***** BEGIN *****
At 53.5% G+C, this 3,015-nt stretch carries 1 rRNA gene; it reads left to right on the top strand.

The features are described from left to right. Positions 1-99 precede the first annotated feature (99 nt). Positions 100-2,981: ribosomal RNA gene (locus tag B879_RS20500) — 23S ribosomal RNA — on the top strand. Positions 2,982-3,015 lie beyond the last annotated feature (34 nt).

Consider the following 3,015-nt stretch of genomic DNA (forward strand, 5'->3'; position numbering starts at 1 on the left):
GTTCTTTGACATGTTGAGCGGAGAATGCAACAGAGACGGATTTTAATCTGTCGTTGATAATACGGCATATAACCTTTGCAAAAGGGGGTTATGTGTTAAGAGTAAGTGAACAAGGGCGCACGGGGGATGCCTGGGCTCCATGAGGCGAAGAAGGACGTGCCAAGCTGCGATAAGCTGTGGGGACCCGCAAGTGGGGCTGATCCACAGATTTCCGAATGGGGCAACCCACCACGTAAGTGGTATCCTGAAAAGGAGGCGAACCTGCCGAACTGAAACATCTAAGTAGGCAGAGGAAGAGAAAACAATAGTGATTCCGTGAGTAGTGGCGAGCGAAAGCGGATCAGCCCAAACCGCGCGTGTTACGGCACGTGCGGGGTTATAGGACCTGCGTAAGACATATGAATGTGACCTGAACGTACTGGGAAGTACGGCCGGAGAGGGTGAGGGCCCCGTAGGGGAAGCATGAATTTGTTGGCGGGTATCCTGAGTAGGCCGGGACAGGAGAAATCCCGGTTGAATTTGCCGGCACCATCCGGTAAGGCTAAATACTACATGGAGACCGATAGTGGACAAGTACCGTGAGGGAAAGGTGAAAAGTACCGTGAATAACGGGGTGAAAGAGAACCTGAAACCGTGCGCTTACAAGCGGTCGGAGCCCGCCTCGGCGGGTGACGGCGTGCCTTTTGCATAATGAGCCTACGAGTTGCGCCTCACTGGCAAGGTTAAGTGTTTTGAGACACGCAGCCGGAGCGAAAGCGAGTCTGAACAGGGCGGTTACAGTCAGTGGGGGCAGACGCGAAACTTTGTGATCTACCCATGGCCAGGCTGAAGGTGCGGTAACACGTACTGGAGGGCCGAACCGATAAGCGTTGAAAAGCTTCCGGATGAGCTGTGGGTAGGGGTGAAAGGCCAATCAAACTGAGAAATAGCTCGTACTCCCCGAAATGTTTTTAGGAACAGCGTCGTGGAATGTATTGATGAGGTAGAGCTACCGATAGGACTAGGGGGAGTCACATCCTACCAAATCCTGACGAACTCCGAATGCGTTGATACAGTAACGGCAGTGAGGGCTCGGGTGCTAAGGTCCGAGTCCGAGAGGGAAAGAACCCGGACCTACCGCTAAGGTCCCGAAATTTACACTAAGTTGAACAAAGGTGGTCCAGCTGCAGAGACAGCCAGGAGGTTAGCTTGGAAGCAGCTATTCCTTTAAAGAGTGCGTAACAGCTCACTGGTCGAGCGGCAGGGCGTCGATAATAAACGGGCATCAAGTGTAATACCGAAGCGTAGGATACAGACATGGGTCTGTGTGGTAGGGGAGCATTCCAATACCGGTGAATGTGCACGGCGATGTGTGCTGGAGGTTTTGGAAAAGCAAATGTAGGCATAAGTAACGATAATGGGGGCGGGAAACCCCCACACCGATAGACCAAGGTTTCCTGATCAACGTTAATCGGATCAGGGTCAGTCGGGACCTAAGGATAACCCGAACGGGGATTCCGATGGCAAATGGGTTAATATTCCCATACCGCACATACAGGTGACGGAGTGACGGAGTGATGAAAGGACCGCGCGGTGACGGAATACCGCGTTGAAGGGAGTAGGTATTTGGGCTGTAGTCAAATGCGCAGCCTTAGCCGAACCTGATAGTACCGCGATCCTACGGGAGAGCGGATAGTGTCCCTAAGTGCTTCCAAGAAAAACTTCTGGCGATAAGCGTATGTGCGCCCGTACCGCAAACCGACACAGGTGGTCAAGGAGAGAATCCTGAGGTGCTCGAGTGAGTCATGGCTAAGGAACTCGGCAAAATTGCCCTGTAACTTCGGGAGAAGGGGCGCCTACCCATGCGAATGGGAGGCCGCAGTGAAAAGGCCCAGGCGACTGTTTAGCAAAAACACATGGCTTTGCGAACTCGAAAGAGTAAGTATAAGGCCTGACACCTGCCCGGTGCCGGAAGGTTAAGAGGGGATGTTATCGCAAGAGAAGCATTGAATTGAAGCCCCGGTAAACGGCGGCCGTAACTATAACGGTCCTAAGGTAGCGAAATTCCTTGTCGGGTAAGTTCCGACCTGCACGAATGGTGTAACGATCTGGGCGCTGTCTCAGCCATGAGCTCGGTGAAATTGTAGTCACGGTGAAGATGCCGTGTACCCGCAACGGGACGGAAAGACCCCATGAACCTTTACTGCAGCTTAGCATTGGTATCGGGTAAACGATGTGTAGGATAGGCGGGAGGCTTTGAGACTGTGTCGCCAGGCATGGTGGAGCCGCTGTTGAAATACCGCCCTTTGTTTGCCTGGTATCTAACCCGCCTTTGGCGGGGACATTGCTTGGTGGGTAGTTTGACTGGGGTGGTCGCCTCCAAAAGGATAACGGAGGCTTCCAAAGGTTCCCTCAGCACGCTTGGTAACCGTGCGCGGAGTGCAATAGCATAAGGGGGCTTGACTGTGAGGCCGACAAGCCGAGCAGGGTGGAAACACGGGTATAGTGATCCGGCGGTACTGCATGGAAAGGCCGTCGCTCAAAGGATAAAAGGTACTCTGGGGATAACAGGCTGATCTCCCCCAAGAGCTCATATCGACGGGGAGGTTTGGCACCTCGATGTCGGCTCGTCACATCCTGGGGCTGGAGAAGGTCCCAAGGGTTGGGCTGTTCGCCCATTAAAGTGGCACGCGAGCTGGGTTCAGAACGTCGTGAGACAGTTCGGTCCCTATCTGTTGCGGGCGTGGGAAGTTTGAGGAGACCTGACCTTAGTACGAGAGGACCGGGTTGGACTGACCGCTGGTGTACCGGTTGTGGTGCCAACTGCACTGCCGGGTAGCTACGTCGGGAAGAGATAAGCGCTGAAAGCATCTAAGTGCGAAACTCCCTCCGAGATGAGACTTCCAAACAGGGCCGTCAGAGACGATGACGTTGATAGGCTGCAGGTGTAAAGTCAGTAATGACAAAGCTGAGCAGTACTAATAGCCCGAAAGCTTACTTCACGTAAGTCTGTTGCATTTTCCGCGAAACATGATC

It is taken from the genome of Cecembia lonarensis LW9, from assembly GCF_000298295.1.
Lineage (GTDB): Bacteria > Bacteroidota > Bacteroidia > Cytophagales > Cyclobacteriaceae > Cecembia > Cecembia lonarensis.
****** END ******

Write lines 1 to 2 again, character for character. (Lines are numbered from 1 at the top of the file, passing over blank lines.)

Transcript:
At 53.5% G+C, this 3,015-nt stretch carries 1 rRNA gene; it reads left to right on the top strand.

The features are described from left to right. Positions 1-99 precede the first annotated feature (99 nt). Positions 100-2,981: ribosomal RNA gene (locus tag B879_RS20500) — 23S ribosomal RNA — on the top strand. Positions 2,982-3,015 lie beyond the last annotated feature (34 nt).